Against the tide: The unstoppable Eurotrain?
by David Roche
For some time in this column, I have argued that European Monetary Union (emu) was unlikely to go ahead on schedule in 1999. There were two main reasons for my view. First, on the basis of the criteria set by the Maastricht Treaty, hardly any eu countries were likely to meet the convergence targets. Many would fail to meet either the budget deficit target of 3% of gdp by the end of 1997 or the debt-to-gdp target of 60%. Others would fail to meet the inflation and bond yield limits.
The other reason was that if the criteria were relaxed or flexibly interpreted by the European Commission in order to allow emu to get up and running, that would never be accepted by the German public who wish to protect the value of their Deutschmark savings. A monetary union that included member states like Italy and Spain, which could not meet the Maastricht criteria in time, would produce a very weak euro compared with the Deutschmark. So Chancellor Kohl would be forced to postpone emu rather than face the wrath of German savers.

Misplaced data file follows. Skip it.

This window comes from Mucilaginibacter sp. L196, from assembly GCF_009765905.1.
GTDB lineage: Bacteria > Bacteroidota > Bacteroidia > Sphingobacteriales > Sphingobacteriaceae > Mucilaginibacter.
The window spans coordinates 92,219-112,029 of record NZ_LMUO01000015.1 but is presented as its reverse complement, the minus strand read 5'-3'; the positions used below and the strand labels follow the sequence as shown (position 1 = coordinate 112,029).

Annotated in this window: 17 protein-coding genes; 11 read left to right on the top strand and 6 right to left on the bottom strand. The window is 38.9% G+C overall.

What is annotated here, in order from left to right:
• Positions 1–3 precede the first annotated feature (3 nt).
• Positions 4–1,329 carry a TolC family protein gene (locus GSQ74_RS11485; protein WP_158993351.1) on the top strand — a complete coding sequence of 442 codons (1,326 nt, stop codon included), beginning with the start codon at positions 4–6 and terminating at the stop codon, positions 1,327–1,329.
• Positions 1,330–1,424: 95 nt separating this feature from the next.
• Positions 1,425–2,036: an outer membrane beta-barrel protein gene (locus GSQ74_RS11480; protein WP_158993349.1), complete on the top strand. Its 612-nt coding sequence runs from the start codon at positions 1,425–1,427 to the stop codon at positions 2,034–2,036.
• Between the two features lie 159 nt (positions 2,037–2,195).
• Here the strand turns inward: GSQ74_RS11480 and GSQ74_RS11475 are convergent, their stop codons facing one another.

But now it seems more likely than not that emu will go ahead on time in 1999.